Gay Jewish students protest exclusion by Conservative movement

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washington | Gay Jews too often have had to keep their identities in the dark, so during this Havdallah service, the lights were kept on.

About 50 gay and lesbian Jewish college students met at a recently restored synagogue in Washington’s Chinatown district Saturday evening, Feb. 14, and, arm in arm, chanted the prayers for the ceremony marking the end of the Sabbath.

It was the culmination of a festive weekend of discussion and entertainment at the annual conference of the National Union of Jewish LGBTIQQ Students — lesbian, gay, bisexual, transgender, intersex, queer and questioning Jews.

At issue was the current policy of the Rabbinical Assembly, the Conservative movements’ rabbinical arm, not to ordain gay rabbis or marry gay Jews.

The policy, the students said, is emblematic of their status as outsiders — as gays in the Jewish community and as Jews in the gay community.

“Knowing that you are not officially welcome provides a stigma that can last for years,” said Nathan Weiner, co-chairman of the conference.

The Conservative movement’s official policy is to bar declared homosexuals from its two main rabbinical seminaries, and rabbis are told not to perform gay or lesbian commitment ceremonies. Rabbinical students who have come out publicly as gay have been forced to leave the movement’s seminaries.

It is up to individual rabbis to determine whether gays and lesbians are fit to be community leaders in other capacities, as youth group leaders or trustees of a synagogue.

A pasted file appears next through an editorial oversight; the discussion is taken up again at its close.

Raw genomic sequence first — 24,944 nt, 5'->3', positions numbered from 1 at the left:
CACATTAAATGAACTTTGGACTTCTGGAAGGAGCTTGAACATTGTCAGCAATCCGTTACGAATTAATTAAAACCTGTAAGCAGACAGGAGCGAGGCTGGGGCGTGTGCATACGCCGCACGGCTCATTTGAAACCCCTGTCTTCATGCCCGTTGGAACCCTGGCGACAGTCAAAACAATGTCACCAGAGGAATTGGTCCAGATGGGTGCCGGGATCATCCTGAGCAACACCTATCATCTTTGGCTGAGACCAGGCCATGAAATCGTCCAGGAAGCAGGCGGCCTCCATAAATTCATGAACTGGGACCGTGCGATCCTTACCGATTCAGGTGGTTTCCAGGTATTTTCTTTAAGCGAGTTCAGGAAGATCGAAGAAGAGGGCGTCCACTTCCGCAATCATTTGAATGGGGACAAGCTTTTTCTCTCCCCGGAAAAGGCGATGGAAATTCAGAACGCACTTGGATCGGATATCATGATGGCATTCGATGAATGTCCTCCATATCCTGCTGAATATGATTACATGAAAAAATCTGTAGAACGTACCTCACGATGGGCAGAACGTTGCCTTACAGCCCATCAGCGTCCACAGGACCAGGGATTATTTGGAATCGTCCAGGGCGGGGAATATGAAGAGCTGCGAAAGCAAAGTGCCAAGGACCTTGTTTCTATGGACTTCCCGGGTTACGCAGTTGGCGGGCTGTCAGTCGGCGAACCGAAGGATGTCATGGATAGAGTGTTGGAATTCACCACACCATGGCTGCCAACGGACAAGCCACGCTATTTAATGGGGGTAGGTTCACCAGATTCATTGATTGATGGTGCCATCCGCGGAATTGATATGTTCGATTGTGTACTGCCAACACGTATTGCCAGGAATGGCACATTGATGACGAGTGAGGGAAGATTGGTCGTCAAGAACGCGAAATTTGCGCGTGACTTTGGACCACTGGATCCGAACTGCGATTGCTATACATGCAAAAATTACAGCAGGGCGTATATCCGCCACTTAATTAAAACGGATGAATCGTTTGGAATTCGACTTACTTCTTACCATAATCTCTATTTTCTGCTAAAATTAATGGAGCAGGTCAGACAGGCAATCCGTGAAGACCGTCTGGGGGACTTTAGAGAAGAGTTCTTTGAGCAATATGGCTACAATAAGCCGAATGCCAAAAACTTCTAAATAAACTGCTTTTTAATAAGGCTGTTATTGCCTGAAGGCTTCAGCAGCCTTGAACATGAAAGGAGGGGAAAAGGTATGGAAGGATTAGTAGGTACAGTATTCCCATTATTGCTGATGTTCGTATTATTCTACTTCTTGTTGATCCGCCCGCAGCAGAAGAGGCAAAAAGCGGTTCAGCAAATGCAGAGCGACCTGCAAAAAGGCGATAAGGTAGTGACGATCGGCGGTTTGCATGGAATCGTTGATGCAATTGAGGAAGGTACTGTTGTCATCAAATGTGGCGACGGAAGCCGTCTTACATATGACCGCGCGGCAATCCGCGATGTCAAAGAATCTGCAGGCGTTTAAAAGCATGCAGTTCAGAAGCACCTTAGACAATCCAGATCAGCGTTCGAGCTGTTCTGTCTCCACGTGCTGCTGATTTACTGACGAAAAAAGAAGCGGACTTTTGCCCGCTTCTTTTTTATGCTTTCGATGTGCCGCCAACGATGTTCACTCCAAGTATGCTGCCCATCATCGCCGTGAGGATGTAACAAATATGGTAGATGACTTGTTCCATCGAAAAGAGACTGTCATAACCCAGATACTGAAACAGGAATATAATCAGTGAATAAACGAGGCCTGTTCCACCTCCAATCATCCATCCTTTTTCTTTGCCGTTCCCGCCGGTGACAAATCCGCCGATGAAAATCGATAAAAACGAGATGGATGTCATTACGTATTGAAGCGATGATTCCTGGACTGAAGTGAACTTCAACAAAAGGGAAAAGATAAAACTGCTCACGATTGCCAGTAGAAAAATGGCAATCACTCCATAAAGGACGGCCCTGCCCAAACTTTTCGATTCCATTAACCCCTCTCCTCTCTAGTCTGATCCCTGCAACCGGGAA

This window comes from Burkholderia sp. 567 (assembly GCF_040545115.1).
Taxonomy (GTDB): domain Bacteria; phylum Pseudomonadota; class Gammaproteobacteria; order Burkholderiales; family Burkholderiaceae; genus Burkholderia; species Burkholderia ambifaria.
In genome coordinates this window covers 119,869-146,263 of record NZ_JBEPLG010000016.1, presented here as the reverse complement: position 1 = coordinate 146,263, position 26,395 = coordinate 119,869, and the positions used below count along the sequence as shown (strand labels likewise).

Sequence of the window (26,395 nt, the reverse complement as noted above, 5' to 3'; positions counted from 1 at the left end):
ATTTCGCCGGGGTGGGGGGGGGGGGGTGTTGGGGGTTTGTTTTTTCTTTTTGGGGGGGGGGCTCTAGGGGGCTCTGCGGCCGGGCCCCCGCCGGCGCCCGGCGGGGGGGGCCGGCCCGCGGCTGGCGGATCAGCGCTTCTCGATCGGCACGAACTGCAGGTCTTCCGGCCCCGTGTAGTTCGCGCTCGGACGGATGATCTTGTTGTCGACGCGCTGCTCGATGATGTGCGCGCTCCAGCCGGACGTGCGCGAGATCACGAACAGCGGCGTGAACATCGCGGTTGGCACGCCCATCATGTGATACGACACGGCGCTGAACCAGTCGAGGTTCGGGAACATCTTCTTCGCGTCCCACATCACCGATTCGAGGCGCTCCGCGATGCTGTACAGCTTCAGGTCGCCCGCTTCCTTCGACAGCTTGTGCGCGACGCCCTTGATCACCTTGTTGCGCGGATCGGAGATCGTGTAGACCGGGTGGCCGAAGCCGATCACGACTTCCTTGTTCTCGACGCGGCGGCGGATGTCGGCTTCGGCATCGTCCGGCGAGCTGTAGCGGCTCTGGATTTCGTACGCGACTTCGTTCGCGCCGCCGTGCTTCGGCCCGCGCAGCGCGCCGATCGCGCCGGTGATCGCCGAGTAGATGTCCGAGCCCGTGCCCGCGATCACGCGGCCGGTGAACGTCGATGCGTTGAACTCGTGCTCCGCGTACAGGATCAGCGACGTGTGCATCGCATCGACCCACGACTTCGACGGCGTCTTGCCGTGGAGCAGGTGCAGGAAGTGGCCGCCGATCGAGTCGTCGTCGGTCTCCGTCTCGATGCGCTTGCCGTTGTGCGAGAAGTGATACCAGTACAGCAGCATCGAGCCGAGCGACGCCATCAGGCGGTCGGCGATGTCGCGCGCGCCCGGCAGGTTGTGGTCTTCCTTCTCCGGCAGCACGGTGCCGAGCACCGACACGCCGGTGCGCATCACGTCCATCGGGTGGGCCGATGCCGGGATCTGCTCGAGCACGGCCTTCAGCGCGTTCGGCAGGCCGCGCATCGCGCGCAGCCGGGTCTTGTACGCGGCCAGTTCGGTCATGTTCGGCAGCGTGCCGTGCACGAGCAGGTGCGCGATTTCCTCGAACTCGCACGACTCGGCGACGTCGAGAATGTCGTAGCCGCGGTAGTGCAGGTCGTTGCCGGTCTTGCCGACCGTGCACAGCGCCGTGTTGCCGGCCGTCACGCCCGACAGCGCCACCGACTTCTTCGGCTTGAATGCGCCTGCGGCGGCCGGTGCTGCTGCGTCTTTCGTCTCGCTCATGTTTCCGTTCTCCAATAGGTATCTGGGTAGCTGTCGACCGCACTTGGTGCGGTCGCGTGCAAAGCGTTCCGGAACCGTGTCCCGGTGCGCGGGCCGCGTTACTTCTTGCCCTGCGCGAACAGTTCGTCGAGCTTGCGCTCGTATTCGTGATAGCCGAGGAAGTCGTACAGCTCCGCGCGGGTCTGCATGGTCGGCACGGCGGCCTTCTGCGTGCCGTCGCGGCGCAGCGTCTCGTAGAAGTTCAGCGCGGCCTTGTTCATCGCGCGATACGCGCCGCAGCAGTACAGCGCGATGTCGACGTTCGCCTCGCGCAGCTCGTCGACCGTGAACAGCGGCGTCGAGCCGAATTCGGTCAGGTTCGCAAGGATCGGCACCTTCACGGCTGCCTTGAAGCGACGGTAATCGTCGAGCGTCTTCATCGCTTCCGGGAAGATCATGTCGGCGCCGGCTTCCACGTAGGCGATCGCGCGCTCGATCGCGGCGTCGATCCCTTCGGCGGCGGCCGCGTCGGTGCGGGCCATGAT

The movement’s Committee on Jewish Law and Standards is expected to begin debate on the gay marriage issue at a retreat next month, and the movement has been holding forums on the issue over the past year.

Several students here, who spoke on the condition of anonymity, said they are struggling with whether to apply to rabbi-training schools like the Jewish Theological Seminary in New York and the University of Judaism in Los Angeles. It would mean a five-year commitment to hiding their true identity.

“I will not live a lie,” said one student. “Being a rabbi is about baring your soul, and how can I do that if I cannot tell my congregants who I really am?”

The Conservative movement’s policy for gays and lesbians is often compared to that of the U.S. military: “Don’t ask, don’t tell.”

“The Torah cannot be used to keep people down,” said Rabbi Mark Loeb, a Conservative congregational rabbi who officiated at a gay commitment ceremony last year.

Speaking of his decision to violate knowingly the Conservative movement’s decree on gays, Loeb lauded the efforts of the students in Washington. He called their fight more significant than the anti-war and women’s movements he supported in the 1960s.

Conference participants are drafting a letter to the United Synagogue of Conservative Judaism, the movement’s congregational arm, that calls on Conservative Jewry to reassess the role of gays and lesbians, allow rabbis to perform same-sex commitment ceremonies and allow gays to serve openly as rabbis and community leaders.